Monday, August 6, 2012

Rear Window (screens August 9 at 7:30 p.m. at the Palace Theatre, Playhouse Square)

[REAR WINDOW screens Thursday August 9th at 7:30 pm at the Palace Theatre as part of Cinema at the Square.]

Review by Charles Cassady, Jr.

What to add about Alfred Hitchcock's thriller classic REAR WINDOW?  Whole college courses have centered around Alfred Hitchcock's fiendish, compact and sometimes lighthearted 1954 nail biter. Even in the lingo of the text-message generation, U should C it!

News photographer Jeff (James Stewart), is confined to a wheelchair after breaking his leg shooting a car race. Now he recuperates in his Greenwich Village flat, getting occasional visits from his gorgeous model-girlfriend Lisa (Grace Kelly) and putting up with a visiting nurse. Bored by immobility and equipped with an arsenal of binoculars and telephoto SLR lenses within reach (even vintage as they were, how I salivated over those lenses during my own would-be photographer days), Jeff amuses himself by spying on his neighbors across the courtyard. Jeff finds that each tenant embodies a different pathology of male-female relationships. At first it's funny to Jeff, seeing a newlywed woman wearing down her husband with frequent lovemaking (broadly but coyly hinted at, nothing shown) and a solitary bachelorette going dateless night after night. But then there's a burly guy named Lars (Raymond Burr), unhappily married to a nag. Faraway clues and guesswork convince Jeff that Lars has just snapped and murdered his wife, then possibly dismembered her body in packing cases. But is Jeff correct in his dire assumptions? And how to convince anyone? And what if the menacing Lars discovers he's been watched?

The tension gets exquisite; my little sister told me of watching REAR WINDOW with her coterie of college cronies, and even those denizens of the depths of the MTV demographic were riveted and broke into spontaneous applause when Jeff finally succeeds in persuading Lisa that something very bad went down with the neighbors. Viewers unaware of this film's reputation might almost miss the cinematic gimmick that made REAR WINDOW such an achievement: it never leaves Jeff's room. Not once. But this is no low-budget affair. Hitchcock had Paramount build one of their largest soundstages to date, erecting a full-scale Manhattan apartment facade with fully-furnished rooms and an adjacent street and alleyways, granting the Master of Suspense full control over distant interior lighting, angles and negative space through his viewfinder. As a result, the POV outside Jeff's rear window into the other windows is like looking into an array of TV screens (or comic-strip panels), the little New York stories unfolding in each one, often simultaneously. Amazing REAR WINDOW fun fact: that's really Ross Bagdassarian, creator of the Chipmunks cartoon characters, as a songwriter.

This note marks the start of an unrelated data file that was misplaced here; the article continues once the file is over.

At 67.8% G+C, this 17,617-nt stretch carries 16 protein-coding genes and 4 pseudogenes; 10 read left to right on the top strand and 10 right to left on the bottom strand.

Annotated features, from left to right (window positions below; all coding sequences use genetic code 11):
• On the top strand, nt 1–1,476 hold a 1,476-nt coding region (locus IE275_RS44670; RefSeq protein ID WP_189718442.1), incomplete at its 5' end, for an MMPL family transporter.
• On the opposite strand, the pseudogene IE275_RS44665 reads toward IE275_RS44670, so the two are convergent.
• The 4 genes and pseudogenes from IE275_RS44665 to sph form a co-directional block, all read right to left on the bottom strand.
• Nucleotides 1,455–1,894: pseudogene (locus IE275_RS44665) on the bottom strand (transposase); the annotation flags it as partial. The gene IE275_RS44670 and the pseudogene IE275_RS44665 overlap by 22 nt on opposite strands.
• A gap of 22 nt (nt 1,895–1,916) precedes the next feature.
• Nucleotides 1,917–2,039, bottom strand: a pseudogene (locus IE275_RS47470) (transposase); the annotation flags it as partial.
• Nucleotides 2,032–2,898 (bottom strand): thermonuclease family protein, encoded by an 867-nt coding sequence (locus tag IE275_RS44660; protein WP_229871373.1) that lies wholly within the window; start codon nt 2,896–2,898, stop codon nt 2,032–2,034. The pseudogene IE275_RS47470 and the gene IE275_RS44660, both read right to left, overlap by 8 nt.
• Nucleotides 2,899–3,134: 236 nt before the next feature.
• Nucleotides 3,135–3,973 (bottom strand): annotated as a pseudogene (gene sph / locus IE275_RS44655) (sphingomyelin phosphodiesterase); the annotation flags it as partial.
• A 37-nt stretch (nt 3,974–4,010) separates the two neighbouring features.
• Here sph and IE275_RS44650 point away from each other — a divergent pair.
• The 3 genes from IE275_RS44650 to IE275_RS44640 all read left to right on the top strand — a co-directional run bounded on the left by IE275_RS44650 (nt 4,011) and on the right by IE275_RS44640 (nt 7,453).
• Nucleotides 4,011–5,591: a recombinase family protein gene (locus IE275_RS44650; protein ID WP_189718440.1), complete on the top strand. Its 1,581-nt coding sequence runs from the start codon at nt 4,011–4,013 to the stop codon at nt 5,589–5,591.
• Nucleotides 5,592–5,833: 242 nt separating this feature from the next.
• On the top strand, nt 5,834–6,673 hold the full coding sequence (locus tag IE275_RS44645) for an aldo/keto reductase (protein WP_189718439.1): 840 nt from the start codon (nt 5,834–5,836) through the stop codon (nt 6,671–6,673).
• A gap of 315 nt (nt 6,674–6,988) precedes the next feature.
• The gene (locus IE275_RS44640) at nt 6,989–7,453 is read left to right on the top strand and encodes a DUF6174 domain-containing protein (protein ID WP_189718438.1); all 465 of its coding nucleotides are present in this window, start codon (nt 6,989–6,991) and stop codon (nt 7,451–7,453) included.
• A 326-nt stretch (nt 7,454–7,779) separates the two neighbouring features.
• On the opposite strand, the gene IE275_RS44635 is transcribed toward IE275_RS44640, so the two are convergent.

Throughout his career James Stewart was a boyishly all-American good guy, though there were a few exceptions, and Hitchcock especially like to tap into an inner darkness using the wholesome actor. Though he's partially a victim of his disability, Jeff does seem to enjoy being a peeping Tom, and there's a question of whether his new pastime of voyeurism is a healthy one or not - never mind the crime-solving fringe benefits. And what's the deal with him enjoying looking at strangers, but avoiding sexual intimacy with the beautiful, accommodating Lisa? If wanting to watch makes Jeff some sort of pervert, what does that make us, the audience? We're watching him...watching them... Little or none of this vibe, by the way, is in the Cornell Woolrich short-story source of the same name; Hitchcock kept the essential plotlline but brought his own macabre baggage to the adaptation.

In the age of `reality-TV' and embarrassing YouTube internet clips, REAR WINDOW has relevance indeed, even though its morality and ambiance is a little nostalgic. Hitchcock's hit was pretty much remade as a teen thriller, DISTURBIA in 2007. There was also a so-so 1998 TV movie version of REAR WINDOW, noteworthy for casting a lead actor tragically wheelchair-bound in real life - the paralyzed Christopher Reeve. But the original tops them all. (4 out of 4 stars)

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